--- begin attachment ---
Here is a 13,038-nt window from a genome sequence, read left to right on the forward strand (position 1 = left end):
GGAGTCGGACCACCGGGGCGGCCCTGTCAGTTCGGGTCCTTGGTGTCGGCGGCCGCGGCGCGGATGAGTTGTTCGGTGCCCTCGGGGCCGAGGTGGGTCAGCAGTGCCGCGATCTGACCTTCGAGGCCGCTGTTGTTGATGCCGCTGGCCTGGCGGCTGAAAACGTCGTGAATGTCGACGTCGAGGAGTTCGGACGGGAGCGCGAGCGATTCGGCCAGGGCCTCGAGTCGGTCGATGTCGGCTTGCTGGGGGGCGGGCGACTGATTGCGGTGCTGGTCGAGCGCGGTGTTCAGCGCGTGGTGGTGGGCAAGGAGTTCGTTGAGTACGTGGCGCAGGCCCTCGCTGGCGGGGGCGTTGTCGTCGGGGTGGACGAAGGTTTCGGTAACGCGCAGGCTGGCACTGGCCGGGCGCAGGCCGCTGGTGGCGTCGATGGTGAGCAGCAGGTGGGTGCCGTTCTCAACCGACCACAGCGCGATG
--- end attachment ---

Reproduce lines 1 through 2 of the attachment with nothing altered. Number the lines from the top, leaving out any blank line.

Here is a 13,038-nt window from a genome sequence, read left to right on the forward strand (position 1 = left end):
GGAGTCGGACCACCGGGGCGGCCCTGTCAGTTCGGGTCCTTGGTGTCGGCGGCCGCGGCGCGGATGAGTTGTTCGGTGCCCTCGGGGCCGAGGTGGGTCAGCAGTGCCGCGATCTGACCTTCGAGGCCGCTGTTGTTGATGCCGCTGGCCTGGCGGCTGAAAACGTCGTGAATGTCGACGTCGAGGAGTTCGGACGGGAGCGCGAGCGATTCGGCCAGGGCCTCGAGTCGGTCGATGTCGGCTTGCTGGGGGGCGGGCGACTGATTGCGGTGCTGGTCGAGCGCGGTGTTCAGCGCGTGGTGGTGGGCAAGGAGTTCGTTGAGTACGTGGCGCAGGCCCTCGCTGGCGGGGGCGTTGTCGTCGGGGTGGACGAAGGTTTCGGTAACGCGCAGGCTGGCACTGGCCGGGCGCAGGCCGCTGGTGGCGTCGATGGTGAGCAGCAGGTGGGTGCCGTTCTCAACCGACCACAGCGCGATG